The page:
The most common complications of hernia mesh implants include pain, infection, hernia recurrence, adhesion and bowel obstruction, according to the U.S. Food and Drug Administration. Other potential complications include mesh migration and mesh shrinkage.
Many complications associated with hernia mesh implants are related to recalled mesh products that are no longer on the market, reports the FDA. Investigations reveal that recalled mesh products are the major culprits behind bowel perforation and obstruction complications.
Hernia repairs often include the use of surgical mesh as an addition to sutures for additional reinforcement. The use of surgical mesh can help reduce operative time and recovery time, and it can also decrease the chances of the hernia problem returning in the future, according to the FDA. Despite the benefits relating to the use of surgical mesh, there are situations in which omitting it may be preferable. Aspects specific to the patient's situation, such as the patient's condition and the type of hernia, help determine the best options for hernia repair.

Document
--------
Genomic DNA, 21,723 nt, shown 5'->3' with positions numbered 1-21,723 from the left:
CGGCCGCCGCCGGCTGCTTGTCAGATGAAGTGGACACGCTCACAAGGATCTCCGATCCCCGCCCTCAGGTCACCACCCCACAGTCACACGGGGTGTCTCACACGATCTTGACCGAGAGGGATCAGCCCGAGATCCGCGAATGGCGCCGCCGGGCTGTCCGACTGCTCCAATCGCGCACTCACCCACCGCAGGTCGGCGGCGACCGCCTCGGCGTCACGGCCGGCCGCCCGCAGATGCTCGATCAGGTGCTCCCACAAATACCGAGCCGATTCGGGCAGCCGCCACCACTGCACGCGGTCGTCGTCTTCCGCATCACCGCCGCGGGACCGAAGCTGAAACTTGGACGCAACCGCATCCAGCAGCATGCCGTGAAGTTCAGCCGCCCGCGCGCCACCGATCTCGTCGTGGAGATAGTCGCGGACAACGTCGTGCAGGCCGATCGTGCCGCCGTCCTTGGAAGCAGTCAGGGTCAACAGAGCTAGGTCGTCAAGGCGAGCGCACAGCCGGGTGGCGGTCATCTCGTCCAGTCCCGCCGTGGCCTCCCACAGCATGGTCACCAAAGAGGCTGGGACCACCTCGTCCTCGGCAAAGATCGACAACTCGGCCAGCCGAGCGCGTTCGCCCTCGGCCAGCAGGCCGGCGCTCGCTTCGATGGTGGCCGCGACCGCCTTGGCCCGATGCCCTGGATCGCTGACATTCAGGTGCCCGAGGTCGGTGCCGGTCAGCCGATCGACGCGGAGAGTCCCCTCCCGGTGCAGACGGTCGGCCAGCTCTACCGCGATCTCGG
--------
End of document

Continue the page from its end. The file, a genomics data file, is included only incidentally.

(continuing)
Manufacturers construct surgical mesh from either synthetic materials or processed, disinfected animal tissues, according to the FDA. The synthetic materials can be absorbable, non-absorbable or a combination of both, while the animal tissues are always absorbable. Absorbable mesh degrades over time as the body grows new tissues to naturally strengthen the repair, while non-absorbable mesh remains in the body indefinitely to provide permanent reinforcement to the repair.